This PDF is the current document as it appeared on Public Inspection on 10/14/2014 at 08:45 am.
Federal Communications Commission.
Final rule; announcement of effective date.
In this document, the Commission announces that the Office of Management and Budget (OMB) has approved, for a period of three years, an information collection associated with the Commission's Report and Order, FCC 13-158, published at 79 FR 3123 on January 17, 2014, and at 79 FR 7589 on February 10, 2014. This notice is consistent with the Report and Order, which stated that the Commission would publish a document in the Federal Register announcing OMB approval and the effective date of requirements subject to OMB approval. Specifically, this document announces the effective date of initial and annual reliability certification requirements for covered 911 service providers, including any associated record retention requirements.
47 CFR 12.4(c), 12.4(d)(1), and 12.4(d)(3) are effective October 15, 2014. The effective date of 47 CFR 4.9(h), which requires a modification of existing OMB information collection 3060-0484, will be published separately in the Federal Register once approved by OMB.Start Further Info
FOR FURTHER INFORMATION CONTACT:
For additional information contact Cathy Williams, Cathy.Williams@fcc.gov, (202) 418-2918.End Further Info End Preamble Start Supplemental Information
This document announces that, on October 1, 2014, OMB approved information collection requirements contained in the Commission's Report and Order, FCC Start Printed Page 6178613-158, Improving 9-1-1 Reliability; Reliability and Continuity of Communications Networks, Including Broadband Technologies, published at 79 FR 3123 on January 17, 2014 and at 79 FR 7589 on February 10, 2014. These requirements involve initial and annual reliability certifications for covered 911 service providers and associated record retention requirements. The OMB Control Number is 3060-1202. The Commission publishes this notice as an announcement of the effective date of the certification requirements.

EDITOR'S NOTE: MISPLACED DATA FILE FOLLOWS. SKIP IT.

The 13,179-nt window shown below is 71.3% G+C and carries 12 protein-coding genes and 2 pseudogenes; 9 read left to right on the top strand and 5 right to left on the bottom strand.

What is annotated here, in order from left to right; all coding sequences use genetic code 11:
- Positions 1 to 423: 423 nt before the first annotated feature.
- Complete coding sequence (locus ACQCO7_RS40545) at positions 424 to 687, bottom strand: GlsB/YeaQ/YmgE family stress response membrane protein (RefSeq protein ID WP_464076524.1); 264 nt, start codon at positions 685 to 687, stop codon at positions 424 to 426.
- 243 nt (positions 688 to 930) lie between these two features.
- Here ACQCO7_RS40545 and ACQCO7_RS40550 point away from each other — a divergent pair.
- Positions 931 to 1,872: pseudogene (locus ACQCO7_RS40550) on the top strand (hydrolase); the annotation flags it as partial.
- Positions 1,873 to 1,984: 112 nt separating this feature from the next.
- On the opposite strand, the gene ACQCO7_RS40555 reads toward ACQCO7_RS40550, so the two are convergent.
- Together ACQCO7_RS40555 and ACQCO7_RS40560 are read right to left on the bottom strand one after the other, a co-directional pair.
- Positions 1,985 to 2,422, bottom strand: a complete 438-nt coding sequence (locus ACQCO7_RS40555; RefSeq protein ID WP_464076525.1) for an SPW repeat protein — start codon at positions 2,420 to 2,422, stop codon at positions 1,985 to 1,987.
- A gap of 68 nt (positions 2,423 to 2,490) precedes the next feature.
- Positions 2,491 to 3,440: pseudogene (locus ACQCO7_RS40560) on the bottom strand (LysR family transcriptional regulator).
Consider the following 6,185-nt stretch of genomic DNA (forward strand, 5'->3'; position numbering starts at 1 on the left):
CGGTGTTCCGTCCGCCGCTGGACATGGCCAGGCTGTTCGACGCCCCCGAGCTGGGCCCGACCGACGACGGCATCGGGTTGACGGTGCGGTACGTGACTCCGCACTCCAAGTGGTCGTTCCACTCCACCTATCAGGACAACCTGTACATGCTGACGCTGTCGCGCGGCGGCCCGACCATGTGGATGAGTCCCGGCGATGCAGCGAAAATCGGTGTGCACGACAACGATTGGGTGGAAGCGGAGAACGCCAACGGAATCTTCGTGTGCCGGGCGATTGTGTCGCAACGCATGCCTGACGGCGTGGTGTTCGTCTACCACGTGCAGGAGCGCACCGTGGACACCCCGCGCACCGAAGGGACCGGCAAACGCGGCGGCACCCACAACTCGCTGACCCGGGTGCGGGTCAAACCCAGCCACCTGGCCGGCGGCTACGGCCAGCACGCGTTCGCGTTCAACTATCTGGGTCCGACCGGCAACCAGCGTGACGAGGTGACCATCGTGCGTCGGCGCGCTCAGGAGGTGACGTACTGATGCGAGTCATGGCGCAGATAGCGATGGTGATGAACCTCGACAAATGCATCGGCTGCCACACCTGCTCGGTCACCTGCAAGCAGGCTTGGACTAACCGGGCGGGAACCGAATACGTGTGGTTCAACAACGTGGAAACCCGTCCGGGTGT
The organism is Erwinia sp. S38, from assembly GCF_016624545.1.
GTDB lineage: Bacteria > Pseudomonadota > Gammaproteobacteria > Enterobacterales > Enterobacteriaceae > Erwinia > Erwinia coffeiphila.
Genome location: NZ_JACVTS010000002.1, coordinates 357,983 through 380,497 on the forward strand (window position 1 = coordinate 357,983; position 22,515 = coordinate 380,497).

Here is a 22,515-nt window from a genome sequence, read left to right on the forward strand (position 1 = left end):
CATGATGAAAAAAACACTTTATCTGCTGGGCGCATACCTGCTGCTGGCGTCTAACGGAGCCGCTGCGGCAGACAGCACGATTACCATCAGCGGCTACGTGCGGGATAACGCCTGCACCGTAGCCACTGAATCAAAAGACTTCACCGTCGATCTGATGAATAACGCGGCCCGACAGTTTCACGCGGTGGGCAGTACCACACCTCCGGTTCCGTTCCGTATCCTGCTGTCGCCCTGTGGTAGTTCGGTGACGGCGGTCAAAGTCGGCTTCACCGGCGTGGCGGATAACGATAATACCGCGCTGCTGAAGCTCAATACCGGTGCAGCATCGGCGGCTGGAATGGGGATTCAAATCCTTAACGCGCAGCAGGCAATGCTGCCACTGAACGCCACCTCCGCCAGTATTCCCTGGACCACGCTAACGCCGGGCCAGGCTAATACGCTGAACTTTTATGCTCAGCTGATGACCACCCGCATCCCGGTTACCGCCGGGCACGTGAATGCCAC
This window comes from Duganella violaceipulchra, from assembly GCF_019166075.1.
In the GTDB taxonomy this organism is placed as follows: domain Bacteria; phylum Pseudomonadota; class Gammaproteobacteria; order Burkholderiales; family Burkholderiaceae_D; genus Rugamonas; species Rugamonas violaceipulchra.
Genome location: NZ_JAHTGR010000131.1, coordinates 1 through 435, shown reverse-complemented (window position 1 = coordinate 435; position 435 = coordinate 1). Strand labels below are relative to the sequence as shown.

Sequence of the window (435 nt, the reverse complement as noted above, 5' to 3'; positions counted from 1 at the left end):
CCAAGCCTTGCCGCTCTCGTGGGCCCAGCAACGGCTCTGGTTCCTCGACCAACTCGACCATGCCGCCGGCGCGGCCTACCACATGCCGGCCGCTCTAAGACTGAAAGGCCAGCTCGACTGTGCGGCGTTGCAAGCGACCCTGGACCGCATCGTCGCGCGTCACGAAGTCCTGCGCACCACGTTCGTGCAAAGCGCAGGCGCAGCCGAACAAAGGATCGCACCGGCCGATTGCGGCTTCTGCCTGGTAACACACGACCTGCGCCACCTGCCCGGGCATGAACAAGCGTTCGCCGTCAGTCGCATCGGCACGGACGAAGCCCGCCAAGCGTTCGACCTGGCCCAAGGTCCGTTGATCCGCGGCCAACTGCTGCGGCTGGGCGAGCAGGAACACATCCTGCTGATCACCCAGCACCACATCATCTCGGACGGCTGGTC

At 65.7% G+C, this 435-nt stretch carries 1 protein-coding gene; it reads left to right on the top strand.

The Report and Order also amended § 4.9 of the Commission's rules regarding outage notification to public safety answering points (PSAPs). The effective date of 47 CFR 4.9(h), which requires a modification of existing OMB information collection 3060-0484, will be published separately in the Federal Register once approved by OMB.
If you have any comments on the burden estimates listed below, or how the Commission can improve the collections and reduce any burdens caused thereby, please contact Cathy Williams, Federal Communications Commission, Room 1-C823, 445 12th Street SW., Washington, DC 20554. Please include the OMB Control Number, 3060-1202, in your correspondence. The Commission will also accept your comments via the Internet if you send them to PRA@fcc.gov.